Thursday, May 28, 1925
THE BIG BEAR
There was some fear that the old bear had moved out on Sunday, as the two hounds from the lumber camp had run a fox all around and through the laurel patch in which he was laying up. But he was such an old timer and had whipped so many dogs, that the baying of running hounds disturbed him not at all. When the hunt was ready – with men stationed on every runway, and the cover approached, the dogs soon winded the bear and jumped him out of his bed and the fight was on. The bear was full of sheep and lamb, and he was not particular about running away very much anyhow. He did not seem particular about coming out in the open, and he gave fight to the dogs. Elmer Poage and Clark Hannah got within forty feet of the fight, but had no chance to shoot for fear of killing the dogs. The bear heard or winded the men, and made off.
He came out on the sod, heading for Cheat Mountain. Doc Gibson and Harry Varner shot at him with high powered rifles. The bear growled and ran about fifty yards and fell dead. One bullet had gone into the shoulder and through the heart. The other hit him in the head. The steel jacket ball broke in two pieces from contact with the skull. The bullets were 32-40 calibre.
This bear hunt lasted fifteen or twenty minutes. The roll was called and twenty-two men and eleven dogs were present.
This was as big a bear as ranges these woods. Eight feet from tip to tip, and around five hundred pounds in weight. His ears had been cut to pieces in fights. On skinning him, a big blue spot was found where some other bear had cuffed him one below the belt. The outline of paw and claw was plain and easily recognized. Two and a half inches of fat covered the body. The carcass of a two year old heifer looked no bigger than this bear when hung up. The fur was in its prime. The pelt was awarded to Doc Gibson for his marksmanship. Mr. Gibson will have a rug made of the hide.
This was a most destructive sheep killer. He had not been in the Elk country more than a week but Elmer Poage’s loss in sheep and lambs is around $250, besides what he killed for Elihu Hamrick, Jim Gibson, Reid Moore and others. He would eat the lambs, sometimes leaving an ear or leg. The ewes he killed were found on their backs, their udders bitten away and their hearts and lungs eaten out. He ruined enough good mutton in a week to have supplied him a year’s living. His week’s board cost the farmers around $400.
About a week before, the Carpenters and others on Williams River routed out a big bear and ran him out of the country. From the size of the track, it is thought this was the same bear. Several weeks ago, a powerful bear whipped out a pack of trained dogs on Cheat Mountain and it is thought this was the same bear.
Just about a year ago, a big bear was killed in this locality, and since then, no professional sheep eater has bothered until last week.
November 5, 1931
The prospect now is that the State roads from Minnehaha Springs to the Top of Allegheny at the Rider Gap and from Bartow to the Top of Allegheny at the Virginia State line will be let to contract this fall. This will be mighty fine, two ways. It will hurry good road connections and will give much needed employment.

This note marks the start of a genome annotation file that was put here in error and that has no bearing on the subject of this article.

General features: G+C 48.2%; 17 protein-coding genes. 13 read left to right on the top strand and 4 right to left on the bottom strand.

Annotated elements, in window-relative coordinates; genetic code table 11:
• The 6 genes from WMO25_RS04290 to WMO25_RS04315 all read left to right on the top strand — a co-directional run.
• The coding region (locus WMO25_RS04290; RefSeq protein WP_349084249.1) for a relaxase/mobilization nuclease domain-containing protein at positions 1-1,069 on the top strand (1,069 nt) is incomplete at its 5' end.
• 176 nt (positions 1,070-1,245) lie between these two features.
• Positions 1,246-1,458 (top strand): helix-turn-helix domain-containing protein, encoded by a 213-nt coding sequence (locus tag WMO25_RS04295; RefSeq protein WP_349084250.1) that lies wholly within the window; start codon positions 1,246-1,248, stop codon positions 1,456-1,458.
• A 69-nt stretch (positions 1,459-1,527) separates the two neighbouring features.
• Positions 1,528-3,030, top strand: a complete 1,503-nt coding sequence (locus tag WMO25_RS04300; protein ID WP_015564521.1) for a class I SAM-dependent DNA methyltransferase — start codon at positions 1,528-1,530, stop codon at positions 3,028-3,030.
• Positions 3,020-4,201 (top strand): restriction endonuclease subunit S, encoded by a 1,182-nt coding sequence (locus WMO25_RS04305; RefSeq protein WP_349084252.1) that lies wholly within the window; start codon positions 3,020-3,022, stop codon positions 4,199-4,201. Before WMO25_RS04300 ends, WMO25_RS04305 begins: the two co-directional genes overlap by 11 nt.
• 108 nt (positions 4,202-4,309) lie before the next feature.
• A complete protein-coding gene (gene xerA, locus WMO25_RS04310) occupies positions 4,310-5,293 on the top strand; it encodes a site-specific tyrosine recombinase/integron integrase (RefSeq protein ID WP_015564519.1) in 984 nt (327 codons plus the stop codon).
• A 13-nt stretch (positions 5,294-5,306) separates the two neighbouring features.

Withrow McClintic was born April 22, 1864, at the ancestral home of his grandfather at Mill Point, the son of William H. and Mary A. (Mathews) McClintic, and died October 30, 1931.
He came of a long line of ancestors, both paternal and maternal, prominent and distinguished in the history of the State and church in Virginia and West Virginia.
His parents moved to the farm at Buckeye in the year 1866 where the deceased grew to manhood and spent his life in the home in which he died.
He was united in marriage April 15, 1908 to Miss Bessie L. Phillips, of Arbovale …
He was interested in the organization of a Presbyterian church at Buckeye and became one of the charter members of the Swago Presbyterian church which was organized September 23, 1923, and was the first ruling Elder elected by that congregation, and upon the dissolution of this church, he returned his membership to the Marlinton church of which he remained a faithful member until his death.
He is survived by his widow, and one brother, the Honorable George W. McClintic, Judge of the U. S. District Court for the Southern District of West Virginia. Three brothers preceded him in death, Hunter H. McClintic, Edward D. McClintic and Lockheart M. McClintic.
The funeral service was conducted from the McClintic home on Swago… Interment in the family plot at Mt. View Cemetery. An immense congregation gathered to pay their tribute of respect to his memory.
Thus is chronicled the passing of one of our most widely known citizens.
Withrow McClintic was a man of iron constitution and unbounded energy. His activities were wide and varied. He underwent exposure and hardships that would have killed men of lesser endurance and stamina. For two years he had been in failing health.
As a stockman and farmer, his business was one of the largest in the state, farming and stocking several thousand acres. As a lumber operator, he was a large employer of labor. In the starving time last winter, he fed at his table, and supplied from his stores for almost one hundred men, women and children – many of whom would have suffered but for his unstinted generosity.
Of the many fine traits of character of this lifelong friend of mine, the one that stands out prominently was his unassuming consideration of the poor.